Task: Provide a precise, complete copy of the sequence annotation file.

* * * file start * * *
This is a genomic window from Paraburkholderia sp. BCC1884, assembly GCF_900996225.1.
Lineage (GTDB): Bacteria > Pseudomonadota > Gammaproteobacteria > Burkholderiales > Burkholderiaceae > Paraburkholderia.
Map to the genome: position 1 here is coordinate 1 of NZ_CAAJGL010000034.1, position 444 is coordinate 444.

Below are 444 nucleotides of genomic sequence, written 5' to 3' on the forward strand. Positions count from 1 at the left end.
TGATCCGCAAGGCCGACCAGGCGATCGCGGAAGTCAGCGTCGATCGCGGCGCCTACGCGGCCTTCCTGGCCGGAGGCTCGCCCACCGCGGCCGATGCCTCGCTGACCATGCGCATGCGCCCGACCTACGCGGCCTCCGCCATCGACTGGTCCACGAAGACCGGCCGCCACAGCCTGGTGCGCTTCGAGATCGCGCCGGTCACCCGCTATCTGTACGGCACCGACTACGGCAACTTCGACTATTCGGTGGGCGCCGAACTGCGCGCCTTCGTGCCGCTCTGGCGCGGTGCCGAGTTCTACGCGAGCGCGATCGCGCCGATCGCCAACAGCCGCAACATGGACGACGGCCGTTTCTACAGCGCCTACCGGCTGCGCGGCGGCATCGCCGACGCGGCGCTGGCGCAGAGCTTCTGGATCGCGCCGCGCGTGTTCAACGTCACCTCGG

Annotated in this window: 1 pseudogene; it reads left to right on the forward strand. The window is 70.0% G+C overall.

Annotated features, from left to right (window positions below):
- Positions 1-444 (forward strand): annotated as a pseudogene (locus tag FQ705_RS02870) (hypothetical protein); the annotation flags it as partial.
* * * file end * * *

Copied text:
This is a genomic window from Paraburkholderia sp. BCC1884, assembly GCF_900996225.1.
Lineage (GTDB): Bacteria > Pseudomonadota > Gammaproteobacteria > Burkholderiales > Burkholderiaceae > Paraburkholderia.
Map to the genome: position 1 here is coordinate 1 of NZ_CAAJGL010000034.1, position 444 is coordinate 444.

Below are 444 nucleotides of genomic sequence, written 5' to 3' on the forward strand. Positions count from 1 at the left end.
TGATCCGCAAGGCCGACCAGGCGATCGCGGAAGTCAGCGTCGATCGCGGCGCCTACGCGGCCTTCCTGGCCGGAGGCTCGCCCACCGCGGCCGATGCCTCGCTGACCATGCGCATGCGCCCGACCTACGCGGCCTCCGCCATCGACTGGTCCACGAAGACCGGCCGCCACAGCCTGGTGCGCTTCGAGATCGCGCCGGTCACCCGCTATCTGTACGGCACCGACTACGGCAACTTCGACTATTCGGTGGGCGCCGAACTGCGCGCCTTCGTGCCGCTCTGGCGCGGTGCCGAGTTCTACGCGAGCGCGATCGCGCCGATCGCCAACAGCCGCAACATGGACGACGGCCGTTTCTACAGCGCCTACCGGCTGCGCGGCGGCATCGCCGACGCGGCGCTGGCGCAGAGCTTCTGGATCGCGCCGCGCGTGTTCAACGTCACCTCGG

Annotated in this window: 1 pseudogene; it reads left to right on the forward strand. The window is 70.0% G+C overall.

Annotated features, from left to right (window positions below):
- Positions 1-444 (forward strand): annotated as a pseudogene (locus tag FQ705_RS02870) (hypothetical protein); the annotation flags it as partial.